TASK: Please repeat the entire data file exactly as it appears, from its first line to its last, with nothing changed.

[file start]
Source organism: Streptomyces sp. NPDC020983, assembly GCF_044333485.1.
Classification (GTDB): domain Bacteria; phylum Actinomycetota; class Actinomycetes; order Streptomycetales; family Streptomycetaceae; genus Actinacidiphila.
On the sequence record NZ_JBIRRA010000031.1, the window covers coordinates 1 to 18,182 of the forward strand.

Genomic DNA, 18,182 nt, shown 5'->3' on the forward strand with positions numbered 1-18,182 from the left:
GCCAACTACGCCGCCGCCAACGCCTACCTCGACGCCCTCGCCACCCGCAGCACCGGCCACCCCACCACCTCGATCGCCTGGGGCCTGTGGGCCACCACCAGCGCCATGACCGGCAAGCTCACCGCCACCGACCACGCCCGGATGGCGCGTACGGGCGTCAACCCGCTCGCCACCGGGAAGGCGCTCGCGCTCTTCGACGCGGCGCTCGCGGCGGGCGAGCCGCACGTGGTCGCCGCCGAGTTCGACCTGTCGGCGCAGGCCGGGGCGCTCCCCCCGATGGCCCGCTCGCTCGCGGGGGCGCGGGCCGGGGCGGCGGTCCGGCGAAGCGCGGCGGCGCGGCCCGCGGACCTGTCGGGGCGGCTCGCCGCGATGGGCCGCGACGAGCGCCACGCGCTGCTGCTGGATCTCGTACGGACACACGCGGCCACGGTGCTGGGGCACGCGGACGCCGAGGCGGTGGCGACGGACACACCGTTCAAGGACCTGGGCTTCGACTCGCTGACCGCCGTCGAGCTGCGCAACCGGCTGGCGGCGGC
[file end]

Source organism: Streptomyces sp. NPDC020983, assembly GCF_044333485.1.
Classification (GTDB): domain Bacteria; phylum Actinomycetota; class Actinomycetes; order Streptomycetales; family Streptomycetaceae; genus Actinacidiphila.
On the sequence record NZ_JBIRRA010000031.1, the window covers coordinates 1 to 18,182 of the forward strand.

Genomic DNA, 18,182 nt, shown 5'->3' on the forward strand with positions numbered 1-18,182 from the left:
GCCAACTACGCCGCCGCCAACGCCTACCTCGACGCCCTCGCCACCCGCAGCACCGGCCACCCCACCACCTCGATCGCCTGGGGCCTGTGGGCCACCACCAGCGCCATGACCGGCAAGCTCACCGCCACCGACCACGCCCGGATGGCGCGTACGGGCGTCAACCCGCTCGCCACCGGGAAGGCGCTCGCGCTCTTCGACGCGGCGCTCGCGGCGGGCGAGCCGCACGTGGTCGCCGCCGAGTTCGACCTGTCGGCGCAGGCCGGGGCGCTCCCCCCGATGGCCCGCTCGCTCGCGGGGGCGCGGGCCGGGGCGGCGGTCCGGCGAAGCGCGGCGGCGCGGCCCGCGGACCTGTCGGGGCGGCTCGCCGCGATGGGCCGCGACGAGCGCCACGCGCTGCTGCTGGATCTCGTACGGACACACGCGGCCACGGTGCTGGGGCACGCGGACGCCGAGGCGGTGGCGACGGACACACCGTTCAAGGACCTGGGCTTCGACTCGCTGACCGCCGTCGAGCTGCGCAACCGGCTGGCGGCGGC